Tuesday, 28 September 2010

5 Contemporary YA Authors on Tired Concepts & Great Reads

Throw five contemporary YA authors the same question and you will receive five vastly different answers.  Today I asked them that tired question about tired concepts in contemporary (realistic) YA.  You might be surprised by some of the answers.

Also - what have they read this year (within this genre) that they think you should read.  A hearty welcome again to Courtney Summers, William Kostakis, Lili Wilkinson, Melissa Walker and Siobhan Vivian.

What has been done to death in contemporary YA?

Courtney Summers - As an author who writes about girls with secrets, mean girls hating each other, and girls with dead fathers, I think I'll plead the fifth on this one. ;) But seriously, I think anyone is capable of taking a concept that has been done to death and finding a new and exciting angle for it. It's not what you write, it's how you write it, in my opinion..

Lili Wilkinson - Any kind of Twilight clone, obviously. "Issues" books where characters are defined by a disability or sexuality or disorder, and where that issue is the central theme of the book, instead of just one element in a broader canvas. Oh, and my biggest bugbear: DEAD GIRLS IN COUNTRY TOWNS. Enough, people. Can we stop killing girls in order to get boys to explore their feelings?

William Kostakis - The kid 'dealing' with things. There seems to be less a focus on plot and more on characters wading through a shitstorm of problems. I'm all for characters having issues to deal with, everyone has issues at some point in their life, but why does everyone in contemporary conveniently have to work through them at the same time?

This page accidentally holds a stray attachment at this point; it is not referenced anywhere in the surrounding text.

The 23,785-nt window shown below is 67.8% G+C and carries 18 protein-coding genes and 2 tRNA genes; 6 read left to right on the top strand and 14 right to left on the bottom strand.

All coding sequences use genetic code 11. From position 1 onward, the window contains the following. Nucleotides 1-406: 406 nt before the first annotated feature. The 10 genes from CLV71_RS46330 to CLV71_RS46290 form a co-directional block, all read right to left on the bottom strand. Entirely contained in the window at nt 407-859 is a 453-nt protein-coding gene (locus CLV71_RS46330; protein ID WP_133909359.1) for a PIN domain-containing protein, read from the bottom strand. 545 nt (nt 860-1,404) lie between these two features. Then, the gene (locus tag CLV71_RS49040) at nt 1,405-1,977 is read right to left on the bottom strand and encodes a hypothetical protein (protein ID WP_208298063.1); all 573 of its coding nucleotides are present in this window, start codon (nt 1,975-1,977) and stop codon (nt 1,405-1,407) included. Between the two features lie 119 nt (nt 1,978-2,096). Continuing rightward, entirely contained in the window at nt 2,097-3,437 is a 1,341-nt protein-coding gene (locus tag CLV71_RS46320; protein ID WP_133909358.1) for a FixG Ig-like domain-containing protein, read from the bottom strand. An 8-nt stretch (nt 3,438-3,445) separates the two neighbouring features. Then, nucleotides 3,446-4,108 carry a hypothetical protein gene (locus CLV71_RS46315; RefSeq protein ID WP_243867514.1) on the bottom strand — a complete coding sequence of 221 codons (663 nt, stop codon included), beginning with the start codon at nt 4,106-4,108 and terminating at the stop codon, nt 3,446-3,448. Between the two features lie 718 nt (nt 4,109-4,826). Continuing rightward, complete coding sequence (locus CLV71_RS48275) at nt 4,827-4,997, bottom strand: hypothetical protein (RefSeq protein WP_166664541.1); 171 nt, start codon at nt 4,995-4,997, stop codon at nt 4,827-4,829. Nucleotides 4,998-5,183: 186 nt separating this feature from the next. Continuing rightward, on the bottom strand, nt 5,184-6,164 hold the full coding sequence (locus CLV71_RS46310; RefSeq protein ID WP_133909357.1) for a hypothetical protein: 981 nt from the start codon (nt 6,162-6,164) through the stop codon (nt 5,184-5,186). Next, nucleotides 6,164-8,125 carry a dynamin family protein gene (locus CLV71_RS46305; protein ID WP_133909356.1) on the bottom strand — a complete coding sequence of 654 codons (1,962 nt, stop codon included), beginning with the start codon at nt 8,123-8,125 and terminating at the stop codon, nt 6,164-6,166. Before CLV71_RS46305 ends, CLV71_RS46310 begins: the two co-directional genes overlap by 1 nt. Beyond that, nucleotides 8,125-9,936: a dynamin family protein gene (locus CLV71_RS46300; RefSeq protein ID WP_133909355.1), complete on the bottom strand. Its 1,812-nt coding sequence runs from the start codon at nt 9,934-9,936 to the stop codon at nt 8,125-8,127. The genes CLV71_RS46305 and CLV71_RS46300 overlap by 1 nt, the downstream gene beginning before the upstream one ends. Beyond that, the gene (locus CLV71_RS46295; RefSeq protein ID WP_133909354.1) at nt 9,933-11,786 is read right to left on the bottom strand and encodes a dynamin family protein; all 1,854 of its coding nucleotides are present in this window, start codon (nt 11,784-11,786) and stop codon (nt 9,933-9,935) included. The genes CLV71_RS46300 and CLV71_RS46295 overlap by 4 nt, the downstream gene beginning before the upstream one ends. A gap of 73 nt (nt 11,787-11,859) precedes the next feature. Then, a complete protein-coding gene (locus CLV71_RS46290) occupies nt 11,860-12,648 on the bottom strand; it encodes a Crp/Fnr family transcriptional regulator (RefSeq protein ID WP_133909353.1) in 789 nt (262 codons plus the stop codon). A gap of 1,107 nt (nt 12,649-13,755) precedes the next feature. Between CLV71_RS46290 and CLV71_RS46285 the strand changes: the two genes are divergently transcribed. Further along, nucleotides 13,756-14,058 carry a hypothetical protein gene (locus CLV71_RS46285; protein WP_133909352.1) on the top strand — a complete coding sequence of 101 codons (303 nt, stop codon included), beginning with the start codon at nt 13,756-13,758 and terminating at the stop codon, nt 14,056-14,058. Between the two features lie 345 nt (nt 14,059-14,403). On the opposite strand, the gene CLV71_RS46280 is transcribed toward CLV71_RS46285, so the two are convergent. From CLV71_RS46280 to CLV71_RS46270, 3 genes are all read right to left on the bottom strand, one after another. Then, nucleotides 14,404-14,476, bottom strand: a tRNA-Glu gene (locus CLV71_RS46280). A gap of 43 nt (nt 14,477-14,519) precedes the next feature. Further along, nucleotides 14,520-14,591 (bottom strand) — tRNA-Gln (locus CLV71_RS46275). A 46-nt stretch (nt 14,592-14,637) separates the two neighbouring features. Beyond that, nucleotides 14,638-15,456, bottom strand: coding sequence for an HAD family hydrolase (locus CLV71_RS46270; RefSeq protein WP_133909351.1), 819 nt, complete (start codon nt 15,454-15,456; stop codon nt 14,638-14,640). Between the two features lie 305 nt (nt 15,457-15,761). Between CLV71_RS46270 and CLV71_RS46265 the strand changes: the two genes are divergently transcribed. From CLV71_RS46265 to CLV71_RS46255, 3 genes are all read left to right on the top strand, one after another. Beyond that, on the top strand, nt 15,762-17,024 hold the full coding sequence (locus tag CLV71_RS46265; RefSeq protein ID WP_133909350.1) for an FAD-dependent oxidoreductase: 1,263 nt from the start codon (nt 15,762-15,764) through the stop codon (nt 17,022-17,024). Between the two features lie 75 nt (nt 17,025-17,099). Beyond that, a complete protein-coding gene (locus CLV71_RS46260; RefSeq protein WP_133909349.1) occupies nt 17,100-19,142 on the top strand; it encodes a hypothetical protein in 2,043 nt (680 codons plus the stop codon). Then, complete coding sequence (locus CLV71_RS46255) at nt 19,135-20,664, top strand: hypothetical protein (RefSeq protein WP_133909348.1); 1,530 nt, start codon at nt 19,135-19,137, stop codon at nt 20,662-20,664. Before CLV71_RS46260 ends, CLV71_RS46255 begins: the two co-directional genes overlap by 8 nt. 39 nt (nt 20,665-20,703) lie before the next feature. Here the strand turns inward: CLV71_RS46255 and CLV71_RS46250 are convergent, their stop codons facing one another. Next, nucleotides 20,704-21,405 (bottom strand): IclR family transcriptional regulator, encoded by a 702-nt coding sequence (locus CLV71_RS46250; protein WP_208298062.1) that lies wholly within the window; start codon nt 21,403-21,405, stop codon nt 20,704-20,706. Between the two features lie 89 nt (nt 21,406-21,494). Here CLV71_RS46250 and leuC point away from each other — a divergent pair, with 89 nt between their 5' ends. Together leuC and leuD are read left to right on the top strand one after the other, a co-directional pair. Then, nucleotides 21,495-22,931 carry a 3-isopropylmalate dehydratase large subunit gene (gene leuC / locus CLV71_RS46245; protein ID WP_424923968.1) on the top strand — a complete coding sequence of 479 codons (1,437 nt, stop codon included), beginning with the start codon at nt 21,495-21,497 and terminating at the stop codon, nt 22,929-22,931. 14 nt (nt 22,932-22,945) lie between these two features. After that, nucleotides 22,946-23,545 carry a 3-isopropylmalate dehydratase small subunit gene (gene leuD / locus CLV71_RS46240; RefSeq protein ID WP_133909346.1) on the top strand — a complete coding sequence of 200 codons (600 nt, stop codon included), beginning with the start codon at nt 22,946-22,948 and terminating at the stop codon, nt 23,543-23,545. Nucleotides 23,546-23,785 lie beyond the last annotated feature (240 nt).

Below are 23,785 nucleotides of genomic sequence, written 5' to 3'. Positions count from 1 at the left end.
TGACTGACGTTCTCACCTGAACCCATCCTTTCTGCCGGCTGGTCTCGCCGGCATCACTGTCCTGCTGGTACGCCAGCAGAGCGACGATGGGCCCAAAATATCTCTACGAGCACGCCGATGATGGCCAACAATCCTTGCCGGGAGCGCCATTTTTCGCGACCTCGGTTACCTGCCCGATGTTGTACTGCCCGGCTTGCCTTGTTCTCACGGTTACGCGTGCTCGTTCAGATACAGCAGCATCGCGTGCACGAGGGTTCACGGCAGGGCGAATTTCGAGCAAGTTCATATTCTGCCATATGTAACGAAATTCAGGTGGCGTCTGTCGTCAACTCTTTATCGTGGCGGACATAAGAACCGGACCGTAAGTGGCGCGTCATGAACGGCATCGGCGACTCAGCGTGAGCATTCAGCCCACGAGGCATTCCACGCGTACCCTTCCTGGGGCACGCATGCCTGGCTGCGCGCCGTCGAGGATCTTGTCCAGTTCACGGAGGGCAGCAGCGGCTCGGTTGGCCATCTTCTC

Melissa Walker - I don't like to say that anything's been done to death, because if you do something very well, it always works. It feels new! That goes for stories and covers and marketing too.

Siobhan Vivian - I would love to see more multi-protagonist, third person narratives.





Best contemporary YA release this year so far?


Courtney Summers - The Lighter Side of Life and Death by C.K. Kelly Martin. Wonderful.

Synopsis:
Sixteen-year-old Mason Rice is having the night of his life. He's just delivered an incredible performance in the school play, basked in celebratory afterglow vibes at the party of the year, and lost his virginity to one of his best friends—the gorgeous but previously unobtainable Kat Medina. His dreams are coming true, and the future looks golden.

Unfortunately, Kat sees things very differently. Crossing the friendship line was a big mistake, and all she wants is to forget it and move on, even if that means forgetting Mason altogether. What's a guy to do? Well, if you're Mason, you hang your hopes on the first attractive twenty-three-year-old you cross paths with. At first Mason wonders if he's imagining the chemistry . . . until Colette invites him over to her apartment. Suddenly Mason's living in a whole new world.

Released May 2010 via Random House Books for Young Readers.



Lili Wilkinson - Cath Crowley's Graffiti Moon. I absolutely adored it.

Synopsis:
It’s the end of Year 12. Lucy’s looking for Shadow, the graffiti artist everyone talks about.

His work is all over the city, but he is nowhere.

Ed, the last guy she wants to see at the moment, says he knows where to find him. He takes Lucy on an all-night search to places where Shadow’s thoughts about heartbreak and escape echo around the city walls.

But the one thing Lucy can’t see is the one thing that’s right before her eyes.

Released August 2010 via PanMacmillan Australia


William Kostakis - I've read Six Impossible Things [Fiona Wood] the most, so I think that's my fav by default.

Synopsis: